I have been very much enjoying the writing of Peter Schjeldahl - his clear, sincere voice...
"Mind and body become indivisible in beauty. Beauty teaches me that my brain is a physical organ and that "intelligence" is not limited to thought, but entails feeling and sensation, the whole organism in concert."...
From his Notes on Beauty
"In my experience, an onset of beauty combines extremes of stimulation and relaxation. My mind is hyper alert. My body is at ease. Often I am aware of my shoulders coming down and unconscious muscular tension lets go. My mood soars. I have a conviction of goodness in all things. I feel that everything is going to be all right. Later I am pleasantly a little tired all over, as after swimming.
Mind and body become invisible in beauty. Beauty teaches me that my brain is a physical organ and that "intelligence" is not limited to thought, but entails feeling and sensation, the whole organism in concert. Centrally involved is a subtle activity of hormonal excitation in or about the heart-the muscular organ, not a metaphor.
Beauty is a willing loss of mental control, surrendered to organic process that is momentarily under the direction of an exterior object. The object is not thought and felt about, exactly. It seems to use my capacities to think and feel itself.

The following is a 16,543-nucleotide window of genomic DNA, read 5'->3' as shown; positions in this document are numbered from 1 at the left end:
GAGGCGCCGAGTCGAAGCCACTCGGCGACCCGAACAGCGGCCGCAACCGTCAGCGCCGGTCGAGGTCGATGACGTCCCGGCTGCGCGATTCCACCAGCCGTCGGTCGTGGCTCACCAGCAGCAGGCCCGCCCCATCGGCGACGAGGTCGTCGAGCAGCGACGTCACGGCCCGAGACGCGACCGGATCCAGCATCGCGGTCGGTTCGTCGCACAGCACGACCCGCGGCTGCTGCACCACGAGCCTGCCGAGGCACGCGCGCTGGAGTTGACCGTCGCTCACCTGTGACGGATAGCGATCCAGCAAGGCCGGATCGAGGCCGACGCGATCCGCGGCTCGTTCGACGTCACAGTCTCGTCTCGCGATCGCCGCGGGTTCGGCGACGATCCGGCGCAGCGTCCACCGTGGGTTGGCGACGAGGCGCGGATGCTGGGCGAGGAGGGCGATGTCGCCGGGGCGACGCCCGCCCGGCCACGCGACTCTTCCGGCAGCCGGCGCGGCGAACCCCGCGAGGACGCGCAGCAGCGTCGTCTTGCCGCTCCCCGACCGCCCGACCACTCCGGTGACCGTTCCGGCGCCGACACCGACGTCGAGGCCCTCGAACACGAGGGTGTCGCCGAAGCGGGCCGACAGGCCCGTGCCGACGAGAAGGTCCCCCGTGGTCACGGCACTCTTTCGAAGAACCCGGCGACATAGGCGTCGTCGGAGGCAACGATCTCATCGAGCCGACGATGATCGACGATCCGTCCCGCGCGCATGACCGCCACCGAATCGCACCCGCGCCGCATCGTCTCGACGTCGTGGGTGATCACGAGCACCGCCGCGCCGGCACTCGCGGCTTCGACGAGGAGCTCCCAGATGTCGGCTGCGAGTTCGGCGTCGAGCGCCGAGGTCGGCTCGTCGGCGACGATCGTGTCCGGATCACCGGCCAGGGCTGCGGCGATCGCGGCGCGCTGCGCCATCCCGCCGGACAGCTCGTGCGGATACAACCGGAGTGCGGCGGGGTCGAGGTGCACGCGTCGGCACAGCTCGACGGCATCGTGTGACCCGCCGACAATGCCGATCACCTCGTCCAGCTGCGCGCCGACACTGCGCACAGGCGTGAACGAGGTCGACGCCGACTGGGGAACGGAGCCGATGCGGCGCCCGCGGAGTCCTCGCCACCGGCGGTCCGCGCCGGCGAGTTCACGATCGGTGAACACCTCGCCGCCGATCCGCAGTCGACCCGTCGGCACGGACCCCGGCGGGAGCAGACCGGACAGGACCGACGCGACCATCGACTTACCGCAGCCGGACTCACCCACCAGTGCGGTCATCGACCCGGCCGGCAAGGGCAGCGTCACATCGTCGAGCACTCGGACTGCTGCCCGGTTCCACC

Beauty is never pure for me. It is always mixed up with something else, some other quality or value or story, even, in rudimentary forms of allegory, "moral," or sentiment." Nothing in itself, beauty may be a mental solvent that dissolves something else, melting it into radiance.
Beauty invariably surprises me even when I am looking at what I assume to be beautiful-a sunset, say, or a painting by Giovanni Bellini. There is always a touch of strangeness and novelty about it, an element that I did not expect. The element is usually very simple and overwhelming. In the sunset, I may identify something I never realized before about colour; in Bellini, something about mercy."